I have learned a lot here at Mt Tabor, from many sources: the Scriptures and the Fathers, our founder Archimandrite Boniface and others who have offered spiritual guidance and, perhaps most fully, from simply living the monastic life as it is, with all its challenges, lessons, and illuminations. Sometimes I think that everyone should spend a few years in a monastery before they attempt to get married or even to make their way in the world. The monastery not only instills a profoundly Christian vision of life, its very set-up enables one to stand back a little from the hurly-burly of life, to reflect on one’s inner and outer experiences, and so to live not merely by impulse, fashion, or emotion, but by the serene inner light of grace and truth, which is necessary for living any life in a manner worthy of our God-given dignity and destiny. It’s rather ironic that not having gotten married (almost did though, when I was about 20—would have been a disaster), I at times have reflected that the monastic life has taught me much of what is essential in love and relationships, so that by time I was mature enough for marriage, I was in monastic vows! But the Lord has placed me on a more solitary path and, all told, I’m quite grateful for that. Certain external restrictions or limitations seem actually to foster my creative freedom. Even though no vocation on earth is the ultimate fulfillment (every choice in one direction requires a renunciation in the opposite), I think God knows us well enough—our capacities and incapacities, potentials and dead ends, what will “work” and what won’t, given the raw material of our personalities and other factors—to call us to the life most suited to inner peace and the bearing of good fruit for the Kingdom of God. We have to follow that call, however, for stubborn self-will can only produce a life of turmoil and emptiness.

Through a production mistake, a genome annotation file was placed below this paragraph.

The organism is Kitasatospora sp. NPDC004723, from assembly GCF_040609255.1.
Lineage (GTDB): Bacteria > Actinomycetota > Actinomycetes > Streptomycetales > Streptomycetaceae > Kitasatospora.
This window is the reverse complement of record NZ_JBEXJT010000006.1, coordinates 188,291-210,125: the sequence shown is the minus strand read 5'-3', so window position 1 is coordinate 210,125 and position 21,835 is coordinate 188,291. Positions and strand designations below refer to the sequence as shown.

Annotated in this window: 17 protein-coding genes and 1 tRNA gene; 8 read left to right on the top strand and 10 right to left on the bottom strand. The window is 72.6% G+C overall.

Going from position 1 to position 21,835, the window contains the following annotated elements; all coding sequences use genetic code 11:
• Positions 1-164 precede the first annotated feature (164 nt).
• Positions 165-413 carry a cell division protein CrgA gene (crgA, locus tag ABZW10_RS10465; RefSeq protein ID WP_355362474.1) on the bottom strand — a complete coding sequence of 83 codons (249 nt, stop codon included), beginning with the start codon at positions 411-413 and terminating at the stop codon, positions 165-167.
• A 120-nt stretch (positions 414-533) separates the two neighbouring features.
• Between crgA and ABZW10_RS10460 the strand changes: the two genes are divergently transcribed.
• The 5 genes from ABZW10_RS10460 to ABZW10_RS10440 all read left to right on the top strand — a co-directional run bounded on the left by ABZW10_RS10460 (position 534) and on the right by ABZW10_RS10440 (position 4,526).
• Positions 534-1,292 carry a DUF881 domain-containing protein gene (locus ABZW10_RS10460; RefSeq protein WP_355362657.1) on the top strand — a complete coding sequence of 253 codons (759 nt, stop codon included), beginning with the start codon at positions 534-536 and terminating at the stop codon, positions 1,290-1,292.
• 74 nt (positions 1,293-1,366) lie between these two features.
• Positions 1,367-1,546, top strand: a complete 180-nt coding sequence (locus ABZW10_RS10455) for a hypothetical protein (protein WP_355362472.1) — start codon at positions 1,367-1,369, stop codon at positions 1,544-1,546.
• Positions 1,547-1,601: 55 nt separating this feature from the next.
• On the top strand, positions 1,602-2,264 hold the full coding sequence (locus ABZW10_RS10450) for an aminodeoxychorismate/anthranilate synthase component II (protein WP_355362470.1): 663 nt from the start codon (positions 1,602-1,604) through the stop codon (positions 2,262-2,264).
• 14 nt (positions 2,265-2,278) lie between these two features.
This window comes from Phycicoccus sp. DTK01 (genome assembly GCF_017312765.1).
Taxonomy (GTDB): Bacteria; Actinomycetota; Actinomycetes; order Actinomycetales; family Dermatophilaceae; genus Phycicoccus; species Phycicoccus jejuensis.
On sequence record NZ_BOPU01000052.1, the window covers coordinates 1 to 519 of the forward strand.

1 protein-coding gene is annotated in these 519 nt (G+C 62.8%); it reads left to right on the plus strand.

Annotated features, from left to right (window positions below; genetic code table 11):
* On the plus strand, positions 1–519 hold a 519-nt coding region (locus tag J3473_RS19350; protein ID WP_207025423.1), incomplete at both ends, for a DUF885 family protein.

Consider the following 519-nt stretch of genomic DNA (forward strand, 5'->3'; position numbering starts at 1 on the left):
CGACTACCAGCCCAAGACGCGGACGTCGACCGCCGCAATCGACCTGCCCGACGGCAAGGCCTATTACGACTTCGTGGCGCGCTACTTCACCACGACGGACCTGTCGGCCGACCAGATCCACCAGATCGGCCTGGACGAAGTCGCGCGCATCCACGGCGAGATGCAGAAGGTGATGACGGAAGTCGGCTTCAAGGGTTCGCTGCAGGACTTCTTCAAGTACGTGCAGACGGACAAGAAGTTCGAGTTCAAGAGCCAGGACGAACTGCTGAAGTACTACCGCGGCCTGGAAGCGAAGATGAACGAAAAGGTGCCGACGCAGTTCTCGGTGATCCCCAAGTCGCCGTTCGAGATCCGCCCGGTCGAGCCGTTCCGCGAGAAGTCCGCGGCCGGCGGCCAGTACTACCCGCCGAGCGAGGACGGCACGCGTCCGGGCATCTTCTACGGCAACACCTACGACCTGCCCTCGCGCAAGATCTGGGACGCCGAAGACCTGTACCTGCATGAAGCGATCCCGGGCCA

I can’t say that I have any regrets about the monastic vocation, though I confess there have been a few times when I wished I were doing something else. But those were passing fancies or “greener-grass” daydreams—nothing that really could have materialized into a life, especially a life in accord with God’s will, for if He has called me to be here, then He quite obviously has not called me to be elsewhere. It seems that many people are rather restless inside (I’ve known married people who wanted to be monks, and monks who wanted to be married), but I think that restlessness is really an inarticulate longing for the All—not for an impersonal, metaphysical Absolute, but the living God, who is Himself the fullness of life and love and joy everlasting. Wherever we are, whatever we are doing, there’s a subtle, haunting feeling that this is “not it.” That is basically true, while we are still on this side of Glory, but we still can have peace and a growing sense of fullness if we are on the path that leads to “it.” We haven’t “arrived” until we’re actually checking in at the Front Desk of the Heavenly Jerusalem. While in this mortal flesh we are in transit, straining forward, growing toward the fullness of the stature of Christ. The monastic life, while externally seeming a bastion of stability, is actually a perpetual pilgrimage, constant movement toward the
Am I satisfied with my half-life as a monk? God forbid I should ever be. To be satisfied is to be dead in the water. (Many years ago a novice told me he was satisfied with his prayer life. I shuddered and thought to myself that he would not persevere. He didn’t.) One can only be satisfied as a thirsty man, while he drinks, not after he is finished, for to live in God is to have a thirst that is ever gratified yet never quenched, for God is the ever-greater Reality, and with Him there is always more. And if we desire it, He will always increase our capacity for more. So I press on, that I may lay hold of that for which Christ Jesus laid hold of me.